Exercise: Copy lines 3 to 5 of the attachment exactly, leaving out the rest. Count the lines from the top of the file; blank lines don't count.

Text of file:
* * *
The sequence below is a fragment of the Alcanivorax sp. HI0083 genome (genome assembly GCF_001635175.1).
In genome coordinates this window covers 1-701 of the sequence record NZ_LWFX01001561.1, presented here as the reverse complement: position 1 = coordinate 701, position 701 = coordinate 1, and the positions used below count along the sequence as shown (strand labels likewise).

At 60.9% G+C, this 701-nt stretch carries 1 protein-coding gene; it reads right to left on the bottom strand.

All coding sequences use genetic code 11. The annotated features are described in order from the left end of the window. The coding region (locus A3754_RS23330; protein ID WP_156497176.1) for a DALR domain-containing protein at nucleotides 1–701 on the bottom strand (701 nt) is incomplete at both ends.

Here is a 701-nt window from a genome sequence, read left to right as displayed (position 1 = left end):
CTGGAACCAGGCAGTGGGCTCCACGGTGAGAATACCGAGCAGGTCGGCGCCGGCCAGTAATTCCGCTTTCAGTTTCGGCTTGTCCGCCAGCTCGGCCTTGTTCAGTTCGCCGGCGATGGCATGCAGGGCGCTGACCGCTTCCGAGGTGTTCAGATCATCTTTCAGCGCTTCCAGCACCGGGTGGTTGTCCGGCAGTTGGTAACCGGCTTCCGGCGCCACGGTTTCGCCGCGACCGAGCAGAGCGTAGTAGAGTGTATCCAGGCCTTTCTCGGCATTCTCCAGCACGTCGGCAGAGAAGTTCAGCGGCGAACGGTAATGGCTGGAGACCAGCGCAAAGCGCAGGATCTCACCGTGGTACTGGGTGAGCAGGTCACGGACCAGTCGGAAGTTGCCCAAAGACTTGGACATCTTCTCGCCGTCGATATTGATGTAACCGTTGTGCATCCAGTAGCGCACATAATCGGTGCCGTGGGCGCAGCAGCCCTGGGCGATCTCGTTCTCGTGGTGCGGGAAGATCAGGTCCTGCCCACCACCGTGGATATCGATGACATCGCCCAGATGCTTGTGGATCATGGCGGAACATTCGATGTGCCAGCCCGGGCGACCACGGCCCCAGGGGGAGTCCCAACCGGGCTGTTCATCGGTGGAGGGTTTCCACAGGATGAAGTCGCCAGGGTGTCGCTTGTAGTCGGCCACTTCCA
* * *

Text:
At 60.9% G+C, this 701-nt stretch carries 1 protein-coding gene; it reads right to left on the bottom strand.

All coding sequences use genetic code 11. The annotated features are described in order from the left end of the window. The coding region (locus A3754_RS23330; protein ID WP_156497176.1) for a DALR domain-containing protein at nucleotides 1–701 on the bottom strand (701 nt) is incomplete at both ends.

Here is a 701-nt window from a genome sequence, read left to right as displayed (position 1 = left end):